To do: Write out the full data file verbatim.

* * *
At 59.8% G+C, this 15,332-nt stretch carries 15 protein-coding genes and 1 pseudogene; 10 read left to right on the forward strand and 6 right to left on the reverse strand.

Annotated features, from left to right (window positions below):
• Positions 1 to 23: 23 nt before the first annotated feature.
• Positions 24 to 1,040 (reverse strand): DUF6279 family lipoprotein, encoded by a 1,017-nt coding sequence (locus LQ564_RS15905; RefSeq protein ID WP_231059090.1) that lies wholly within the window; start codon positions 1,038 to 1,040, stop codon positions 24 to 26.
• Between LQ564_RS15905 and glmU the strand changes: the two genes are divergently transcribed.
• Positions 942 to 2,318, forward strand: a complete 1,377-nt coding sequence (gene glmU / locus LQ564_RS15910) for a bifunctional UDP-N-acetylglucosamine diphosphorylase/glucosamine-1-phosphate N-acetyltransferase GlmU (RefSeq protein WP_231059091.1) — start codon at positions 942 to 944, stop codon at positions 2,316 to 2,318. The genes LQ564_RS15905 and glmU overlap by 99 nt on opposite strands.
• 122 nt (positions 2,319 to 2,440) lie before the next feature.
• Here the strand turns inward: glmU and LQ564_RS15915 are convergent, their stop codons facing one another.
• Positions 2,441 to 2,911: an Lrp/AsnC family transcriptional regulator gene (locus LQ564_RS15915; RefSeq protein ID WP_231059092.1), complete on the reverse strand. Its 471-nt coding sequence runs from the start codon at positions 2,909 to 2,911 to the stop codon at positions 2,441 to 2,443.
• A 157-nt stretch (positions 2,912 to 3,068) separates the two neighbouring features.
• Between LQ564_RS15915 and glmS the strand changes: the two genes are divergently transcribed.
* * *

At 59.8% G+C, this 15,332-nt stretch carries 15 protein-coding genes and 1 pseudogene; 10 read left to right on the forward strand and 6 right to left on the reverse strand.

Annotated features, from left to right (window positions below):
• Positions 1 to 23: 23 nt before the first annotated feature.
• Positions 24 to 1,040 (reverse strand): DUF6279 family lipoprotein, encoded by a 1,017-nt coding sequence (locus LQ564_RS15905; RefSeq protein ID WP_231059090.1) that lies wholly within the window; start codon positions 1,038 to 1,040, stop codon positions 24 to 26.
• Between LQ564_RS15905 and glmU the strand changes: the two genes are divergently transcribed.
• Positions 942 to 2,318, forward strand: a complete 1,377-nt coding sequence (gene glmU / locus LQ564_RS15910) for a bifunctional UDP-N-acetylglucosamine diphosphorylase/glucosamine-1-phosphate N-acetyltransferase GlmU (RefSeq protein WP_231059091.1) — start codon at positions 942 to 944, stop codon at positions 2,316 to 2,318. The genes LQ564_RS15905 and glmU overlap by 99 nt on opposite strands.
• 122 nt (positions 2,319 to 2,440) lie before the next feature.
• Here the strand turns inward: glmU and LQ564_RS15915 are convergent, their stop codons facing one another.
• Positions 2,441 to 2,911: an Lrp/AsnC family transcriptional regulator gene (locus LQ564_RS15915; RefSeq protein ID WP_231059092.1), complete on the reverse strand. Its 471-nt coding sequence runs from the start codon at positions 2,909 to 2,911 to the stop codon at positions 2,441 to 2,443.
• A 157-nt stretch (positions 2,912 to 3,068) separates the two neighbouring features.
• Between LQ564_RS15915 and glmS the strand changes: the two genes are divergently transcribed.